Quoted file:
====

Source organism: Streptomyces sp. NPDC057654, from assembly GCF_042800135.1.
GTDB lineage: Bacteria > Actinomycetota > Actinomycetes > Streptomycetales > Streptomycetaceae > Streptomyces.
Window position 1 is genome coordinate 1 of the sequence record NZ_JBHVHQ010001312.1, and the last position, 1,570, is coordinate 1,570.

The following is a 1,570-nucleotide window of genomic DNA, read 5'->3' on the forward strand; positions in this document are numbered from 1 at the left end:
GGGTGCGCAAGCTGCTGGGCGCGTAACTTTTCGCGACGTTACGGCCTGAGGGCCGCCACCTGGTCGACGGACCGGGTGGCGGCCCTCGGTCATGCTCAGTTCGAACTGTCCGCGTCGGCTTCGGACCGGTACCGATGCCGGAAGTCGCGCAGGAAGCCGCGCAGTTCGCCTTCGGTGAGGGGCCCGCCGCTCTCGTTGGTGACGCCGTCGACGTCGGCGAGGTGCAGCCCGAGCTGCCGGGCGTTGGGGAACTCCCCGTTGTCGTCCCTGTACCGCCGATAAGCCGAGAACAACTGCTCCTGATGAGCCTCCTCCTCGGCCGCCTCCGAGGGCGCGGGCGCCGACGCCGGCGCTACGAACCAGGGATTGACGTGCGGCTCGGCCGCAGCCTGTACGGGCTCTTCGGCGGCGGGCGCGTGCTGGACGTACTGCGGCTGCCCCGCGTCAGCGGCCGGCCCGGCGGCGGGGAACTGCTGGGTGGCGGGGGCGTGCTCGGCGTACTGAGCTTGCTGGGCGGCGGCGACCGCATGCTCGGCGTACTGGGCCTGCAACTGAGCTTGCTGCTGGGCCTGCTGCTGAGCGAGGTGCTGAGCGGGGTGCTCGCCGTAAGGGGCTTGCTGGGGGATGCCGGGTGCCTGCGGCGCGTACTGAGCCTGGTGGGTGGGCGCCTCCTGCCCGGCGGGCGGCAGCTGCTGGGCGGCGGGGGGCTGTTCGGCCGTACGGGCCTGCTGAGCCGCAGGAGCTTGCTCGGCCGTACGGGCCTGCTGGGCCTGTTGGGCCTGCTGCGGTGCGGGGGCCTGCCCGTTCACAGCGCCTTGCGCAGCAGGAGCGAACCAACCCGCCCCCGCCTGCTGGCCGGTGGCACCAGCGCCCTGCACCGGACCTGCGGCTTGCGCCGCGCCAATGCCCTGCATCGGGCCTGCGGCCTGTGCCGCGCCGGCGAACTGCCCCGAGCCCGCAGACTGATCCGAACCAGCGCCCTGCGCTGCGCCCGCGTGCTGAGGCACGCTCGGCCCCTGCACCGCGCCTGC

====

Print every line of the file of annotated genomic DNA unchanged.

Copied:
Source organism: Streptomyces sp. NPDC057654, from assembly GCF_042800135.1.
GTDB lineage: Bacteria > Actinomycetota > Actinomycetes > Streptomycetales > Streptomycetaceae > Streptomyces.
Window position 1 is genome coordinate 1 of the sequence record NZ_JBHVHQ010001312.1, and the last position, 1,570, is coordinate 1,570.

The following is a 1,570-nucleotide window of genomic DNA, read 5'->3' on the forward strand; positions in this document are numbered from 1 at the left end:
GGGTGCGCAAGCTGCTGGGCGCGTAACTTTTCGCGACGTTACGGCCTGAGGGCCGCCACCTGGTCGACGGACCGGGTGGCGGCCCTCGGTCATGCTCAGTTCGAACTGTCCGCGTCGGCTTCGGACCGGTACCGATGCCGGAAGTCGCGCAGGAAGCCGCGCAGTTCGCCTTCGGTGAGGGGCCCGCCGCTCTCGTTGGTGACGCCGTCGACGTCGGCGAGGTGCAGCCCGAGCTGCCGGGCGTTGGGGAACTCCCCGTTGTCGTCCCTGTACCGCCGATAAGCCGAGAACAACTGCTCCTGATGAGCCTCCTCCTCGGCCGCCTCCGAGGGCGCGGGCGCCGACGCCGGCGCTACGAACCAGGGATTGACGTGCGGCTCGGCCGCAGCCTGTACGGGCTCTTCGGCGGCGGGCGCGTGCTGGACGTACTGCGGCTGCCCCGCGTCAGCGGCCGGCCCGGCGGCGGGGAACTGCTGGGTGGCGGGGGCGTGCTCGGCGTACTGAGCTTGCTGGGCGGCGGCGACCGCATGCTCGGCGTACTGGGCCTGCAACTGAGCTTGCTGCTGGGCCTGCTGCTGAGCGAGGTGCTGAGCGGGGTGCTCGCCGTAAGGGGCTTGCTGGGGGATGCCGGGTGCCTGCGGCGCGTACTGAGCCTGGTGGGTGGGCGCCTCCTGCCCGGCGGGCGGCAGCTGCTGGGCGGCGGGGGGCTGTTCGGCCGTACGGGCCTGCTGAGCCGCAGGAGCTTGCTCGGCCGTACGGGCCTGCTGGGCCTGTTGGGCCTGCTGCGGTGCGGGGGCCTGCCCGTTCACAGCGCCTTGCGCAGCAGGAGCGAACCAACCCGCCCCCGCCTGCTGGCCGGTGGCACCAGCGCCCTGCACCGGACCTGCGGCTTGCGCCGCGCCAATGCCCTGCATCGGGCCTGCGGCCTGTGCCGCGCCGGCGAACTGCCCCGAGCCCGCAGACTGATCCGAACCAGCGCCCTGCGCTGCGCCCGCGTGCTGAGGCACGCTCGGCCCCTGCACCGCGCCTGC